She said she looks forward to seeing if her characters are as interesting to an audience as she has imagined.

“I’m hoping that there might be one person in attendance that sees potential and ‘gets it’ from a northern Michigan perspective,” she said.

Sam Collier’s Silo Tree is set “in a house that people travel through when they die.”

“Laiah, Lou, and Wiley are caught in this place of betweenness, and through the story, I’m exploring what it means to live in the borderlands between two worlds,” Collier said.

Collier said she was interested in the midwestern landscape and trees that grow up through abandoned silos.

“When I read that there were buried shipwrecks all over the midwest, where rivers used to run before their paths were altered by humans, I started writing a play about a house that used to stand by a river and now stands in a field. The story grew from this combination of images,” she said.

Collier began writing plays in college when as a theater major she took a playwriting class.

“Everything clicked into place for me. I found it incredibly exciting to tell a story in front of a live audience and to collaborate with a whole team of creative people,” she said.

Collier said the staged readings have been invaluable,

“As a playwright, I spend a lot of time sitting alone and imaging characters speaking these words, so the opportunity to work with actors and directors is such a gift,” she said. “After writing this play in grad school, I set it aside for a while, so I’m eager to jump in and do some rewriting. I’ll be very interested to hear it out loud and audience response will help me find my way into the next draft.”

R.D. Wakeman’s Blight is set in another kind of house, a mansion in a dystopian world.

“A nanny finds herself working for a once-wealthy family in a once-opulent mansion,” she said. “Disintegration permeates as people and possessions disappear from the house. Outside, the blight exists. The circus has come to town, evoking the idea of escape but Nanny can only find her way out of the absurdity if she’s looking for it.”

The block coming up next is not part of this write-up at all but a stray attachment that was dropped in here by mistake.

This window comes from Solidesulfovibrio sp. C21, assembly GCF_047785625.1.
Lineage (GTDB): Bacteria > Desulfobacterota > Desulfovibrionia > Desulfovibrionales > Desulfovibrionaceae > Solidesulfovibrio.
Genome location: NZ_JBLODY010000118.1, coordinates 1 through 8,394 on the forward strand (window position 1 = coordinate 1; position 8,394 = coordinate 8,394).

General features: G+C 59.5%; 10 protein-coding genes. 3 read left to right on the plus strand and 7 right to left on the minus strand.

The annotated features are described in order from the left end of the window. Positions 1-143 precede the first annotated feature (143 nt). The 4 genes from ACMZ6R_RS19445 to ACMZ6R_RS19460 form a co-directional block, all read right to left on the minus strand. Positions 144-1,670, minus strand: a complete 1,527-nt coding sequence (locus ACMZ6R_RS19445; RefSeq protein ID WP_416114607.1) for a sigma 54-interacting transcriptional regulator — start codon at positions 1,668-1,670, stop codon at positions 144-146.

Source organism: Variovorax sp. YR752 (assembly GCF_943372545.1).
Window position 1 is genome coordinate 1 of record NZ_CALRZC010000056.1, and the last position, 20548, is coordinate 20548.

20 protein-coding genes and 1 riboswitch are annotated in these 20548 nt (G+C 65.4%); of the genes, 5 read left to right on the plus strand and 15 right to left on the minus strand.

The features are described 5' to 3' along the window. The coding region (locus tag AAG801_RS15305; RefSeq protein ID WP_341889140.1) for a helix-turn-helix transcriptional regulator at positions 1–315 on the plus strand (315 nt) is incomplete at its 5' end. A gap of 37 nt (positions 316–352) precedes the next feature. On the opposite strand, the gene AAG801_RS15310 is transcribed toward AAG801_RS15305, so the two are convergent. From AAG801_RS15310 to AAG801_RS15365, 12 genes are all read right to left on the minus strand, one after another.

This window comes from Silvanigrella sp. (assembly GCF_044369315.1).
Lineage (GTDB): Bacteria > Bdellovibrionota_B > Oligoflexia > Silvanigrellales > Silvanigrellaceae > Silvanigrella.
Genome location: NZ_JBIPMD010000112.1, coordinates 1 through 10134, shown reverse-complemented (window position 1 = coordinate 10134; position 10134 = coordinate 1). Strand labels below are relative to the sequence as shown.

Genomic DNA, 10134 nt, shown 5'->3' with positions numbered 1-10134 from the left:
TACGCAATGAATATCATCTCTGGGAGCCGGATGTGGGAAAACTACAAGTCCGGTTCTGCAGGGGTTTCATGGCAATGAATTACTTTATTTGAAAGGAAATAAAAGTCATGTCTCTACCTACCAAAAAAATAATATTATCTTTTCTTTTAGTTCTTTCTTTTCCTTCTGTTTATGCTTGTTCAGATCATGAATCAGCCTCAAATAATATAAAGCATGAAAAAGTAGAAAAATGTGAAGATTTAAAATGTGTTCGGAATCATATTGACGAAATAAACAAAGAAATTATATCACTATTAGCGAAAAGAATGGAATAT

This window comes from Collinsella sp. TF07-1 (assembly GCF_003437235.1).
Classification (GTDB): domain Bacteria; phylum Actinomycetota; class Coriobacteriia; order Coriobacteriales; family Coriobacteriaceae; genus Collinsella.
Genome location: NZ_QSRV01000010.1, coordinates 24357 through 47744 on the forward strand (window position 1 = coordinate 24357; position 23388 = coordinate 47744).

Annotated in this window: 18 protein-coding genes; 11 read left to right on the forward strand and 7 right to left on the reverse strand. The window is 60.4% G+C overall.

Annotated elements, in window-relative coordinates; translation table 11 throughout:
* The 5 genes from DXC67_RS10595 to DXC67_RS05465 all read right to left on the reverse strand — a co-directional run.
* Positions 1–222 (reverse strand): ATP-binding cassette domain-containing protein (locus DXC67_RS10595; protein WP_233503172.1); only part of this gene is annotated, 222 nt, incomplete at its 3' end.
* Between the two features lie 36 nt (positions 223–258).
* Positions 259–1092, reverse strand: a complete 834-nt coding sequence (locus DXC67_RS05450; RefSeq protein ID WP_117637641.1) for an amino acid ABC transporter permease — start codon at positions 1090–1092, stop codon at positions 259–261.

Wakeman said Blight deals with “the theme of not questioning or even acknowledging, things like misinformation, surveillance and unwarranted mandates."

Wakeman began writing plays after studying theater in college.

“In my final year, I went to a performance in a tiny attic of a pub that was so transformative that I knew I wanted to create theater as a playwright,” she said.

Wakeman said the staged readings help the writing process in “clarifying rhythm and pace in dialogue.”

“They also provide an overview of the play’s structure and insight into any issues,” she said. “Having a play read before an audience creates an exchange, a new dynamic as the script transforms into theater. I have been to many of Theatre Nova’s staged readings and have experienced how well they bring a script to life.”


Hugh Gallagher has written theater and film reviews over a 40-year newspaper career and was most recently the managing editor of the Observer & Eccentric Newspapers in suburban Detroit.


The schedule for Michigan Playwrights Festival at Theatre Nova, 410 W. Huron, Ann Arbor:

An Evening of 10-Minute Plays, 8 p.m. Wednesday, Oct. 23.
"The Lion’s Share," 8 pm, Thursday, Oct. 24.
"Dear Camp," 8 pm, Friday, Oct. 25.
"Silo Tree," 8 pm, Saturday, Oct. 26.
"Blight," 2 pm, Sunday, Oct. 27.

For tickets, call 734-635-8450 or go online to theatreNOVA.org. The Michigan Playwrights Festival is supported by the Michigan Council for Arts and Cultural Affairs and the National Endowment for the Arts.